Richer and more informative data on the quality of services may well be held at a local level. This is the most important place for it to sit: ultimately, locally elected council members hold a large share of the responsibility for the direction and performance of local services. But while they have control over budget allocations, local authorities can only manage their finances within the parameters set by Whitehall: the rates of council tax they are allowed to set, and the funding they are provided by the Treasury.
There are other services that have a significant impact on people’s local neighbourhood, which have seen substantial budget reductions, such as open spaces (23% reduction), culture and heritage (26% reduction) and sports and recreation (34% reduction), but for which there is even less national-level data to show what has happened as a result. The 2013 Spending Review was supported by a cross- government assessment on potential savings and impact on services, but not all service areas were covered (including libraries, youth services and trading standards).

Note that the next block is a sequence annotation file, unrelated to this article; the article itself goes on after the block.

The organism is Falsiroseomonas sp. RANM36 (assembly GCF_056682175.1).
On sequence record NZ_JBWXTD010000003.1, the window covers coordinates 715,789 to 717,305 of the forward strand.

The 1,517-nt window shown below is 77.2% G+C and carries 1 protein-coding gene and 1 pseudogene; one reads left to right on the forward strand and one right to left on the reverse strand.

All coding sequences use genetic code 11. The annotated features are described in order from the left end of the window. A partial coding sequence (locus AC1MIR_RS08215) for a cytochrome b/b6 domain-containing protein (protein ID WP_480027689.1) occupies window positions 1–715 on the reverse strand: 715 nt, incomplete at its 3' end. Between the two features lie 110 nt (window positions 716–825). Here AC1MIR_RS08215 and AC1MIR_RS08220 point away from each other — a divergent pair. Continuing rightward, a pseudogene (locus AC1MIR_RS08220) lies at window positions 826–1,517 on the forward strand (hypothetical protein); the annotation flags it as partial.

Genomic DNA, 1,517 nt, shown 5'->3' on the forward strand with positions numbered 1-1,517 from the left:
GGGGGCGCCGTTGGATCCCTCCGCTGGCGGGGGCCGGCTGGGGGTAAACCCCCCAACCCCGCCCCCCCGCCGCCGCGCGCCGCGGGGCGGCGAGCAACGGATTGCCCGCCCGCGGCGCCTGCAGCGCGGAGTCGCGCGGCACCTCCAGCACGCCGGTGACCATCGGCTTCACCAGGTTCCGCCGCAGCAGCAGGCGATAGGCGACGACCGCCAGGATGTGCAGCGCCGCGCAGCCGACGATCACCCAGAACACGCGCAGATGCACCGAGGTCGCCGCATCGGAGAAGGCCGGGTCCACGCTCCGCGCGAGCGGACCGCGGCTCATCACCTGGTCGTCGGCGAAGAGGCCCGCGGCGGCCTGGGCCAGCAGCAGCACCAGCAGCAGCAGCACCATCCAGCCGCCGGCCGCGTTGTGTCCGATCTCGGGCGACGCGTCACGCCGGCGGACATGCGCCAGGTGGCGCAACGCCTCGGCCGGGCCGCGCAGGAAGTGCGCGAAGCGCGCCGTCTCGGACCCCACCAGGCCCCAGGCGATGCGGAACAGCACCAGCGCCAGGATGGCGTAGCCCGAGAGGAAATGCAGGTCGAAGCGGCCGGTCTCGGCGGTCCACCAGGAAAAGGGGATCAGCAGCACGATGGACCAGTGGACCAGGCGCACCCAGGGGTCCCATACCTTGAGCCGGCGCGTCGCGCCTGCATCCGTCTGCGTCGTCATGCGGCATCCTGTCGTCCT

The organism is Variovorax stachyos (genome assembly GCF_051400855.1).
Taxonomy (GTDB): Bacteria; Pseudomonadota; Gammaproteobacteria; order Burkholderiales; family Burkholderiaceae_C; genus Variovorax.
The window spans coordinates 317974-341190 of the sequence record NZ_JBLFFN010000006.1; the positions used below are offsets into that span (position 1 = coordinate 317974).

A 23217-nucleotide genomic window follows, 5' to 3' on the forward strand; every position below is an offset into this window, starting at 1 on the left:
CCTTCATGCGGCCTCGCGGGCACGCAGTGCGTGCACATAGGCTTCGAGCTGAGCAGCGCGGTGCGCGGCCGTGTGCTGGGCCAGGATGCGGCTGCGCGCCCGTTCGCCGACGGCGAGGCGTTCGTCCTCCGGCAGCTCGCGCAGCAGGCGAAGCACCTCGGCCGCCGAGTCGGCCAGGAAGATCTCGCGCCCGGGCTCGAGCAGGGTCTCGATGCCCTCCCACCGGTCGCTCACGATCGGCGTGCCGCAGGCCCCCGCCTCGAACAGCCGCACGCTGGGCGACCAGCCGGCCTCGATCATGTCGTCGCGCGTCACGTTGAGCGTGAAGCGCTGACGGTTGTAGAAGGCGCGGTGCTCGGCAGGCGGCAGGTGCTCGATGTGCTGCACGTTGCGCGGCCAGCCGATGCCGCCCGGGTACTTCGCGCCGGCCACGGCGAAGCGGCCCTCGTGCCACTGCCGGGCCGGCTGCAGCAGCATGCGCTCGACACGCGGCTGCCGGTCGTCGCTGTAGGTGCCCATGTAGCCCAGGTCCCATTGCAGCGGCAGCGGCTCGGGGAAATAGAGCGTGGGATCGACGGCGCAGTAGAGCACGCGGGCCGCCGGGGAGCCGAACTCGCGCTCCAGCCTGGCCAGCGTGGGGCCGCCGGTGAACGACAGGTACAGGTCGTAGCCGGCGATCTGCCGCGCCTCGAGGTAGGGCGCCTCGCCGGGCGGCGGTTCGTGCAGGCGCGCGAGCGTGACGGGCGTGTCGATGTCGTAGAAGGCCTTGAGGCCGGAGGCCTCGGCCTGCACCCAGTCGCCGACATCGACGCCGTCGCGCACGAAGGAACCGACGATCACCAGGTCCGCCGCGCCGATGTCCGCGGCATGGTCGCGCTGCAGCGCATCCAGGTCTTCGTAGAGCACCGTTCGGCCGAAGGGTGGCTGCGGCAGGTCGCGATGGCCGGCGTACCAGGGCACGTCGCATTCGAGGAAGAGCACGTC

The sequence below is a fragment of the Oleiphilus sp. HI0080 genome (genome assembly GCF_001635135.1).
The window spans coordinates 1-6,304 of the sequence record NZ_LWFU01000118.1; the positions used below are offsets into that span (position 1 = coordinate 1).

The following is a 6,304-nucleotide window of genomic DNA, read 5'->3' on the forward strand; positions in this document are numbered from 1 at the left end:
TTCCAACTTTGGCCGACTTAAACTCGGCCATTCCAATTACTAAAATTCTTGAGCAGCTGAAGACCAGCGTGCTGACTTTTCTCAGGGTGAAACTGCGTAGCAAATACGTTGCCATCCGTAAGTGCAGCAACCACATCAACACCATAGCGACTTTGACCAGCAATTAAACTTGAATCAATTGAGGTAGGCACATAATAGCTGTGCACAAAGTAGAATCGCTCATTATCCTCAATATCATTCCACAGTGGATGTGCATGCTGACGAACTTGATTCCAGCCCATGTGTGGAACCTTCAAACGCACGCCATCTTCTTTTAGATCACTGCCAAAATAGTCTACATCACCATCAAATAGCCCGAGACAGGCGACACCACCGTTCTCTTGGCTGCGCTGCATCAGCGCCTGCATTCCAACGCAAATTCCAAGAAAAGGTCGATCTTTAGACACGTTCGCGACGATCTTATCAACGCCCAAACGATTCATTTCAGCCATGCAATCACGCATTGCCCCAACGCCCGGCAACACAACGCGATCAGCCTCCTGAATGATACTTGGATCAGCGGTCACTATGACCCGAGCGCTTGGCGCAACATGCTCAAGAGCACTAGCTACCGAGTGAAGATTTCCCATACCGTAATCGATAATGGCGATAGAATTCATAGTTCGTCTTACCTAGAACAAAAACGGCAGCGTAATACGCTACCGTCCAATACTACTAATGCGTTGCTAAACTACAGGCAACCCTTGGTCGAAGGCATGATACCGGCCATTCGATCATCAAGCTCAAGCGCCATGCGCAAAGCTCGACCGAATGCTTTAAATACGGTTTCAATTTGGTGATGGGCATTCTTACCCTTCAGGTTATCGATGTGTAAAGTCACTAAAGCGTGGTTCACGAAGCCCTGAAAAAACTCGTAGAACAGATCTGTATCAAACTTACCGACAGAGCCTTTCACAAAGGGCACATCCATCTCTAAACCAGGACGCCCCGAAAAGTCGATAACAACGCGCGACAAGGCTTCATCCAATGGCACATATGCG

The lack of data on the scope and quality of these services means that Whitehall – the Treasury, the Department for Communities and Local Government, and the departments which set local authorities’ various statutory obligations – is unable to understand the performance of locally delivered services. It cannot be sure how much further efficiency savings can be achieved. As the NAO argues, this means there is room for service quality to fall significantly in a number of areas before central government takes notice – risking a repeat of the deterioration, crisis and cash injection cycle which we have seen elsewhere.
* The spending category ‘trading standards’ includes food standards; spending on food standards activity specifically is not provided.
** Total net current expenditure, excluding education and Housing Benefit expenditure (the latter 2009/10 only).
*** We would not expect these changes to happen progressively: most waste collection is done through large, multi-year contracts which are only likely to change substantially when they come up for renewal.
**** ‘Interventions’ are mostly inspection, surveillance and sampling visits, but also include advice and education. This category does not include ‘enforcement’ activity, such as prosecutions, issuing warnings and prohibition notices and seizing food.